How Do We Turn The Battleship Around?

There’s an old saying, it takes 25 miles to turn a battleship around.  The notion is that the ship is chugging so strongly in one direction and it is so heavy that it will continue to head in that same direction, even after the Captain ‘turns the wheel’ to change course.  Twenty-five miles of ocean are required, it is said, to get the ship turned around and headed in the other direction.

This is used as a word picture when describing the time it takes to make big change in a big system.  The time is takes once the actions that will produce change have commenced, before seeing the evidence of change.  Twenty-five miles of ocean before things head in a different direction.

Many people know we need a change in the way the Minnesota Judicial Standards Board works.  Many people have believed this for years.

The Minnesota Supreme Court task force meetings and amendments regarding the substantive judicial canons (these are the ethics rules for judges) and the procedural rules for proceedings to discipline judges, occurred years ago (2008).  We are watching now, eyes focused on the sea, looking for evidence that the battleship is turning around.

We are real people, whose real lives are being harmed by wayward judges.  We want you to focus on us, not on protecting your own.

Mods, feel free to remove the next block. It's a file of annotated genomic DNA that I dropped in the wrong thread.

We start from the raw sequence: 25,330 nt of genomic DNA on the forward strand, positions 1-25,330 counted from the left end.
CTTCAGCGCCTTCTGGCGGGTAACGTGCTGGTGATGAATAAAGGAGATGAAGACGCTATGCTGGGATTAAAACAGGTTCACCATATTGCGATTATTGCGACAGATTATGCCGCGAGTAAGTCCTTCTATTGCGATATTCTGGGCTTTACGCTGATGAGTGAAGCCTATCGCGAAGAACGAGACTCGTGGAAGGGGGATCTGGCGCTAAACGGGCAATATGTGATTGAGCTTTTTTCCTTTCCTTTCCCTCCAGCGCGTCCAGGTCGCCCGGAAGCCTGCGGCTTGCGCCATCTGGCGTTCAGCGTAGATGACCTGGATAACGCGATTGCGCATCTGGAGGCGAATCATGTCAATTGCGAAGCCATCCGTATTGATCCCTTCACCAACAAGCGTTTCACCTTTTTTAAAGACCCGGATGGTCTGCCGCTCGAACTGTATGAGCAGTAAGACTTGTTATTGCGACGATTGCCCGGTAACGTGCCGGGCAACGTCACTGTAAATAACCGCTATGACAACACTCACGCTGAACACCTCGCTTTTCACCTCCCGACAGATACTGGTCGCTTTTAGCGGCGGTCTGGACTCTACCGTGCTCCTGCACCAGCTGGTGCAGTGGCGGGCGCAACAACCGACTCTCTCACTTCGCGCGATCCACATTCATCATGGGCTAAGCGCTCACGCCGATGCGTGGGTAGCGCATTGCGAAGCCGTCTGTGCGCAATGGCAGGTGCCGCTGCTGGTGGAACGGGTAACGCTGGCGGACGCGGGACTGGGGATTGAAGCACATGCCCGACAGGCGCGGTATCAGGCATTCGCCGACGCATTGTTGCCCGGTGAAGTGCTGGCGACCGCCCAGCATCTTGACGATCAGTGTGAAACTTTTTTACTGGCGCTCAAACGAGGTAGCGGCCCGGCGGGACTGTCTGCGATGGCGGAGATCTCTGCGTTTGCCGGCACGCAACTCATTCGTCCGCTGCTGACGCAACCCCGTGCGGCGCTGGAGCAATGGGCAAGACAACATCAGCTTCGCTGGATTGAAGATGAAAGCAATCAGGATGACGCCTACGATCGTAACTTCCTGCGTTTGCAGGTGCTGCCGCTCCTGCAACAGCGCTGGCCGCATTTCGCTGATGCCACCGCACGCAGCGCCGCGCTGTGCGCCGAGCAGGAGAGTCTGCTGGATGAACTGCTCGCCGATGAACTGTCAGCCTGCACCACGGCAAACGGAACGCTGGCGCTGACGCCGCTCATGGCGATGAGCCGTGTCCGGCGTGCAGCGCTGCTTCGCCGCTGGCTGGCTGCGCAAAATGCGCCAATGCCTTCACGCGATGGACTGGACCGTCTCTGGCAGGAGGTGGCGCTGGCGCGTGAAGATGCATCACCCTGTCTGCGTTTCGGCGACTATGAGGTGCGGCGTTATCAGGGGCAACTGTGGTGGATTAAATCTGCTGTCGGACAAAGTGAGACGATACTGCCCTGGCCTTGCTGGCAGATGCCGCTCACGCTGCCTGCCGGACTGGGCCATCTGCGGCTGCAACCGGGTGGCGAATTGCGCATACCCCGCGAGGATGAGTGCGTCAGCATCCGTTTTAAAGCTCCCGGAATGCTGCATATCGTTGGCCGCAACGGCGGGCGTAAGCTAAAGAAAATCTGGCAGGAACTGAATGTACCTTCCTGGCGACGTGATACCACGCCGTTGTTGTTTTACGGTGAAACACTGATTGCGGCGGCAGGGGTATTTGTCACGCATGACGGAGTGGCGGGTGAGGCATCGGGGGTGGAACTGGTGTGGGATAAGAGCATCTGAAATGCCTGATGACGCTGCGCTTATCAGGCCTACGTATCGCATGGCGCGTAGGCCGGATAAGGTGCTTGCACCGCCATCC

This should not be hard.  Here are some simple rules to follow.  Don’t decline to prosecute a judge because doing so may hurt a judge you like in the next election.  Don’t play politics like that with our lives.  And don’t prosecute a judge maliciously, motivated by wanting to hurt the judge in the next election.  Don’t misuse the system like that.  It’s got to be about the facts and the law, and it’s got to be about protecting us, the public (and not about you and your friends).

Members of the public have watched some change.  A couple of Minnesota judges have been suspended.  (I’ll post more about that later.)

But there have been other indicators that the ship is not turning around.  (And I’ll post more about that.)

But what about the Captain?  Can we turn the battleship around if we keep the same Captain?

Read how Washington County Judge Galler made a strong statement that he was wrongfully charged by the Judicial Standards Board, and that David Paull, Executive Director of the JSB for years, was at the helm and very much part of this when it occurred.  (By the way, Galler won his case.  This link  gets you to the JSB website, where at ‘News’ you can find Galler’s response to charges, and the decision that he’d won.)

Now it’s fair to ask whether Paull is the right Captain as we turn the ship around 180 degrees and head it in another direction.  Does he have the right stuff?

We, the public, need change.  We need the Judicial Standards Board to be real.  We need it to be about getting the bad judges, and not political attacks or fabricated cases on the good judges.

Can we turn the battleship around if we keep the same Captain?

We have our telescope trained on you and we are watching.